Erasing a Loss
The S&P 500 erased an earlier loss in the final hour of trading today after Nikkei reported that the Group of 20 nations is considering a $600 billion International Monetary Fund lending program to halt Europe’s debt crisis. Stocks trimmed gains in the final minutes as CNBC said the IMF denied the report.
Pressure on Europe’s leaders to halt the spread of the region’s debt crisis at a summit this week intensified as the European Union had its AAA long-term rating put on “creditwatch negative” by S&P following a similar action on 15 of the 17 euro-area government. The action “does not have any impact on the sovereign credit ratings on non-Eurozone members of the European Union,” John Piecuch, director of communications at S&P, said in an e-mail.
“All this proves is the fact that we remain in a headline- driven environment,” Ryan Larson, Chicago-based head of U.S. equity trading at RBC Global Asset Management Inc., wrote in an e-mail.
Three euro-area officials with knowledge of policy makers’ deliberations said the European Central Bank may announce a range of measures tomorrow to fight the crisis. Options for the ECB include loosening collateral criteria so that institutions have more access to cheap ECB cash and offering them longer-term loans, said the officials, who spoke on condition of anonymity. German Chancellor Angela Merkel and French President Nicolas Sarkozy will argue for rewriting European Union treaties to tighten control of national budgets at a summit meeting tomorrow and on Dec. 9.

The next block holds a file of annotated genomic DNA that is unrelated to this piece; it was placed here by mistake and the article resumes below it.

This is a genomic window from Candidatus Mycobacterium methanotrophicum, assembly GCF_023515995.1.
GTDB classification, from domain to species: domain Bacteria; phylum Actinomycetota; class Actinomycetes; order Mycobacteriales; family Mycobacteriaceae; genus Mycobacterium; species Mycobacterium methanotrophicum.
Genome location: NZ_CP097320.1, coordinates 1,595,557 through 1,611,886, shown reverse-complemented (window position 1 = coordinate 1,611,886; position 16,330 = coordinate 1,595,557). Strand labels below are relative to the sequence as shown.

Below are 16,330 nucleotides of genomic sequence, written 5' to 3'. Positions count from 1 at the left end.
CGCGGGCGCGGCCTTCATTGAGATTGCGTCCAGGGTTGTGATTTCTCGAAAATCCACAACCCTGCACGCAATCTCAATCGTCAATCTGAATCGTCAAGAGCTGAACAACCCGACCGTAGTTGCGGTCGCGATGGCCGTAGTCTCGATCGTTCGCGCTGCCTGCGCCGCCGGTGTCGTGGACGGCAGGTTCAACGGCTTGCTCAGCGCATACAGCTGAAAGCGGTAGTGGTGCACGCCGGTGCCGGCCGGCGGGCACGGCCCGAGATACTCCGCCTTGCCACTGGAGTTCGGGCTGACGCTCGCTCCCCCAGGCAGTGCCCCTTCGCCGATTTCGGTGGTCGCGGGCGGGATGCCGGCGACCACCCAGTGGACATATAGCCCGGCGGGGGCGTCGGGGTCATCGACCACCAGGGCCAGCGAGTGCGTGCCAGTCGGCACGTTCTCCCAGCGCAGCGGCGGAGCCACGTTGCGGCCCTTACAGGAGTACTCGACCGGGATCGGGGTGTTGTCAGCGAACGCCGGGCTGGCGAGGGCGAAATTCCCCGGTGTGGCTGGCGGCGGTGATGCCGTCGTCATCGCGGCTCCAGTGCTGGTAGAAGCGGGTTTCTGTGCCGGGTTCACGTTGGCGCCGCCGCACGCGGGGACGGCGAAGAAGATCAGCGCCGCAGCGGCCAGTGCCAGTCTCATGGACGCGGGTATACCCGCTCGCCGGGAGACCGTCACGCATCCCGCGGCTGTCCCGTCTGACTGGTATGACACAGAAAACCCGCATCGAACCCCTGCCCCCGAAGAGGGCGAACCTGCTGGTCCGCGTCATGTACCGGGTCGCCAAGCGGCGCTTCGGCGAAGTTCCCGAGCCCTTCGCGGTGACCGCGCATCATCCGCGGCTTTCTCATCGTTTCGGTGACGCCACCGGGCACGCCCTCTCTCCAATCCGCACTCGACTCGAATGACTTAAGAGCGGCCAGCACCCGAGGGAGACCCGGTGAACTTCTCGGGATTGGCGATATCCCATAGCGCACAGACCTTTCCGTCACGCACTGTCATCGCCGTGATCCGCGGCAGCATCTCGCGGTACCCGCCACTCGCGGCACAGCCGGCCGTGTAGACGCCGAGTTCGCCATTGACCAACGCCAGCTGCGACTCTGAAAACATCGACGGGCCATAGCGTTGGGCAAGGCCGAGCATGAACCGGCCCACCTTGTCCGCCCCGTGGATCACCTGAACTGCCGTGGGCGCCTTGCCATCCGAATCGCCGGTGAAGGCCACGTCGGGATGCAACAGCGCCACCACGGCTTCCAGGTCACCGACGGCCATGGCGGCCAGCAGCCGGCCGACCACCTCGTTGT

“It’s difficult to get a bottom line outcome on the European situation,” Philip Dow, director of equity strategy at Minneapolis-based RBC Wealth Management which oversees about $160 billion, said in a telephone interview. “Macro concerns are driving the market,” he said. “It’s a challenging environment to manage money.”
Never before has the euro influenced U.S. stocks as much as this year, a sign that American equities aren’t going anywhere until Europe’s credit crisis is solved.
The link between the Dow average and swings in the currency reached a record on Dec. 2, according to data compiled by Bloomberg. The so-called correlation coefficient showing how much two markets rise and fall in tandem hit 0.85, the highest level since the euro was founded in 1999, data on 60-day rolling averages show. A reading of 1 means assets are moving in lockstep.
U.S. stocks are likely to form a “significant” bottom in 2012 before entering a new bull market, according to Bank of America Corp.
After a drop of as much as 18 percent, the S&P 500 might reach a low in the second quarter before climbing back to the upper part of its trading range near the 1,300 to 1,350 level by the end of 2012, Mary Ann Bartels, head of technical and market analysis at Bank of America’s Merrill Lynch unit, wrote in a note dated yesterday. A bull market is commonly defined as a 20 percent rally from the latest low.
Bartels cited the Decennial pattern, which examines the performance of every year within the decade. Years that ended in two, such as 1932, 1942, 1962, 1982 and 2002, featured market bottoms, she said.
“2012 could become the next year where a major market low is carved out to launch a new cyclical bull market,” wrote Bartels, who ranked third among analysts who study price charts in Institutional Investor’s 2010 survey.